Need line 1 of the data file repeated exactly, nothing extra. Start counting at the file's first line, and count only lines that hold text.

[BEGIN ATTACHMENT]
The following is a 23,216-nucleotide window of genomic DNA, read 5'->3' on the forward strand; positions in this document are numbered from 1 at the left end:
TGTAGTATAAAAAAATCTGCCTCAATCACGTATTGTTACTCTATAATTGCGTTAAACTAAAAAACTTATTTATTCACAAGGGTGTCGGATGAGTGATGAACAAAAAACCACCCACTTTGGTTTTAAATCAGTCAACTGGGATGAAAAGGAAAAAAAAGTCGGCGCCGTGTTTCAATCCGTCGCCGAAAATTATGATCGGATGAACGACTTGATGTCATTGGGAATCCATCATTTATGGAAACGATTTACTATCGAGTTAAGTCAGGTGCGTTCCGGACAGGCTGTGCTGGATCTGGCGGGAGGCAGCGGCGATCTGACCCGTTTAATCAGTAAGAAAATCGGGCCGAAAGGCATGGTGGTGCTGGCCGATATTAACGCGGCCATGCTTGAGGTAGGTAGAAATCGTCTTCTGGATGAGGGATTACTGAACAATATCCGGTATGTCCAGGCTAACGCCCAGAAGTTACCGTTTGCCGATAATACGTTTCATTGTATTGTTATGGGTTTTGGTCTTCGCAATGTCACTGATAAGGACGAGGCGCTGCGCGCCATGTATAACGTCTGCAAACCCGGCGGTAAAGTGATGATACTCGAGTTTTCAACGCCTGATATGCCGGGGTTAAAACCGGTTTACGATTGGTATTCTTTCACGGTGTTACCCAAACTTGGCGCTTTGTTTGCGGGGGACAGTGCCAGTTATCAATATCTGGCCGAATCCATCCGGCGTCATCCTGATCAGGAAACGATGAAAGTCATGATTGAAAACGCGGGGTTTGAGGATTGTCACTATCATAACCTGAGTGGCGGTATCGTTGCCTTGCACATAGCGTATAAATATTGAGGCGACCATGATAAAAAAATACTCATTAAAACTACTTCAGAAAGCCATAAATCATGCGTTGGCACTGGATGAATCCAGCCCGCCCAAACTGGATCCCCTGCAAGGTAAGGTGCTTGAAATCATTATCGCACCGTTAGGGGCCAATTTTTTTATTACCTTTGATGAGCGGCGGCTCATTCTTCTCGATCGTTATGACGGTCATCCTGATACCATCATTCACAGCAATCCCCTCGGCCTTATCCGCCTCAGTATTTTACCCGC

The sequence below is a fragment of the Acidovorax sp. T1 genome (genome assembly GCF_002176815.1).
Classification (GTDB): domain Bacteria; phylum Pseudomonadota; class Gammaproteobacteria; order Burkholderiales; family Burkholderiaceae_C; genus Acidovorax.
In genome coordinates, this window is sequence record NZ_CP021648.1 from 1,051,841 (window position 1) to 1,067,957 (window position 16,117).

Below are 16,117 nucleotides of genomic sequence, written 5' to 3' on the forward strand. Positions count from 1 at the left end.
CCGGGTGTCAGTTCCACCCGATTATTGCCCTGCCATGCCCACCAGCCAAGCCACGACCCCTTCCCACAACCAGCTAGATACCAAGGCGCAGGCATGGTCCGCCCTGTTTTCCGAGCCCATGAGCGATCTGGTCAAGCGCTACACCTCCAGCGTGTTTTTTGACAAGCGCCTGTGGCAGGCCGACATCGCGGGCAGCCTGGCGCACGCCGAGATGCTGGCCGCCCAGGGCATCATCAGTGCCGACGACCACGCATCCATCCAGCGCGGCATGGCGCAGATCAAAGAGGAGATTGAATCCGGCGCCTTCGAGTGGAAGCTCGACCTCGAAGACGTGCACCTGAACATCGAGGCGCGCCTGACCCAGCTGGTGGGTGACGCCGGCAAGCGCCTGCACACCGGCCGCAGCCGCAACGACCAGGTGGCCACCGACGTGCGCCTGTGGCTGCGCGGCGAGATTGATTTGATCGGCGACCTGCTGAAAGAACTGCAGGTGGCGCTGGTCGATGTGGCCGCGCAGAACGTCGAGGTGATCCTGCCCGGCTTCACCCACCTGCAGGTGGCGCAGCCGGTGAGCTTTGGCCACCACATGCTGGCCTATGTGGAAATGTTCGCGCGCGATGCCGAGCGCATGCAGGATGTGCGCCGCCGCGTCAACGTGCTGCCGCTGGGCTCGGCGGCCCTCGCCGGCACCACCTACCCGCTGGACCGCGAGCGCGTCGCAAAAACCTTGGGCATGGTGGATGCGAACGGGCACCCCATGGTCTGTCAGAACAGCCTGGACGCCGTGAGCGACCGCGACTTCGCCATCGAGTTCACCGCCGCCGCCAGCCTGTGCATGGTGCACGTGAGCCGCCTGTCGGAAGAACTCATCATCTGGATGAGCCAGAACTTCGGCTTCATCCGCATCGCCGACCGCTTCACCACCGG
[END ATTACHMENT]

The following is a 23,216-nucleotide window of genomic DNA, read 5'->3' on the forward strand; positions in this document are numbered from 1 at the left end: